If the national media are too willing to give voice to believers in ghosts, aliens, lost civilizations, and other assorted fantasies, the local media are even worse. Unfortunately, critics like me simply don’t have the ability to monitor the opinion columns of every local newspaper or minor blog in the United States—let alone the rest of the world—and that means some things simply fall through the cracks. This is a problem because surveys show that news consumers are more likely to read local newspapers than national ones and to watch local TV news than national news. Consumers also trust their local news outlets more than other sources; 81% in one 2010 survey, for example, cited local TV news as their single most important news source.
That’s why it’s so disconcerting to see outright lies and ignorant misinformation passed along as fact by the opinion columnist at a local Arizona newspaper.
Writing in the online edition of the Daily Miner of Kingman, Arizona, Butch Meriwether delivered a column on ancient astronauts that I initially took for satire until I realized he was serious. Meriwether began by claiming that he feels a weird presence watching over him and sometimes hears voices in his head. He disclaimed his sanity and proposed that the voices were “advanced beings communicating with me.” He also claims to have seen ghosts and UFOs and to have had premonitions of future events. Meriwether had a near death experience in 2003 where he claimed to have left his body after suffering a heart attack when his boat sank in Lake Mohave near Las Vegas.
Meriwether wrote that he was concerned that hardcore religious believers would accuse him of blasphemy for proposing that God, who may be an alien, used Earth to offload undesirable beings, something like Xenu did with the souls of those who rebelled against him in Scientology:
Maybe God or an extraterrestrial established Earth to be like Australia was when England shipped criminals and riffraff to that large body of land. Possibly God or extraterrestrials believed in the theory "out of sight, out of mind" and decided Earth was a great place to deposit those unwanted beings. It would surely explain a lot of the behavior of people on Earth.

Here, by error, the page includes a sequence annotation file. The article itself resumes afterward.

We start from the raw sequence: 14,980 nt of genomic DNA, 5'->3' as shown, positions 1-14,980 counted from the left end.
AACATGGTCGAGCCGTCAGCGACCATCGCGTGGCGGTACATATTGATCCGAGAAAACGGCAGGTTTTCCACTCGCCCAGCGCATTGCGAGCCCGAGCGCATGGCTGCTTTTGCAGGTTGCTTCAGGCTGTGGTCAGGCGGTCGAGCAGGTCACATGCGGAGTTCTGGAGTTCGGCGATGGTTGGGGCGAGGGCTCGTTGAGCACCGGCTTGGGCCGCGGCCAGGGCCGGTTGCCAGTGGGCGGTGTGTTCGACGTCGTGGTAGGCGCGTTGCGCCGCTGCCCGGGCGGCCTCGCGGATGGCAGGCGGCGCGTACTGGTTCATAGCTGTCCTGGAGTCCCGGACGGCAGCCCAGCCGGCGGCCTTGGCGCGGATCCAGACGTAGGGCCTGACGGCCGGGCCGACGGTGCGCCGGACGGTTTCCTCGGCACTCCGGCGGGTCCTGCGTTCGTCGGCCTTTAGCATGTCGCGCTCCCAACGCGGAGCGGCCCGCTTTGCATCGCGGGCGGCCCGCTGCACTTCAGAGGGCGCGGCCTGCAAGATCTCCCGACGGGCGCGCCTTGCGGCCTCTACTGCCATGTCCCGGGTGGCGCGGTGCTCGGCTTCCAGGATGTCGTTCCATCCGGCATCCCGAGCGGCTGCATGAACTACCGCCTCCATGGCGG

The idea of earth as an alien prison planet is apparently a quite popular one and certainly not unique to Meriwether.
Meriwether asserts that he believes that aliens exist and are watching our planet, rendering a moral judgment on humans for their violence and barbarity, just like God in the run-up to the Flood—not that Meriwether quite sees the parallel, not even when he suggests that the aliens only reveal themselves to the righteous while hiding from the ignorant, violent masses.
But it gets worse. Meriwether clearly cannot differentiate between fact and fantasy, and contrary to what H2 officials and those who support the “entertainment” value of alternative history claim, he thinks that what the TV tells him is true because it was on TV:
Archaeologists have discovered prehistoric petroglyphs throughout the world that they believe are cave drawing depictions of ancient aliens visiting Earth and of spacecraft. I guess non-believers and skeptics can't say the petroglyphs are modern-day graffiti by someone who had nothing better to do, since many of them where [sic] found in caves inhabited by ancient people.
He’s taking Ancient Aliens as real and ancient astronaut “theorists” like David Childress and Giorgio Tsoukalos as archaeologists! As a point of fact, archaeologists as a group do not believe any petroglyphs depict aliens, nor do the specific archaeologists who study individual petroglyphs make such claims. Those claims were made by non-specialists, including Soviet propagandists, French New Age socialists, Swiss hoteliers, and cable television personalities.
Meriwether then suggests that the government is covering up UFOs and ancient aliens because government officials are secretly space aliens. I sincerely hope he is joking when he suggests this is the real reason no one has seen Pres. Obama’s birth certificate. (Point of fact: This birth certificate was released years ago. Arizona, however, has played a prominent role in questioning its authenticity and promoting birth certificate conspiracies.)
But Meriwether’s positions aren’t so clear-cut—obviously, he’s not opposed to illegal extraterrestrial immigration! His column is a bizarre mixture of conservative religious revival (pondering whether aliens are really angels) and liberal social panic (aliens are concerned humans are too violent and earth’s resources are being depleted). He is apparently convinced we as humans are servants to the gods, or aliens, or angels, or whatever, and need to overcome our “arrogance”—which means what? Traditionally that was the conservative, religious argument against science, to prevent mad scientists from “playing God.” Is this an old religious argument dressed up in a space suit? If so, it’s of a piece with Ancient Aliens, which similarly has tried to find new reasons to believe in an old-fashioned world where humans are childlike creatures cared for and protected by invisible beings in the sky.
I am an author and researcher focusing on pop culture, science, and history. Bylines: New Republic, Slate, etc. There's more about me in the About Jason tab.
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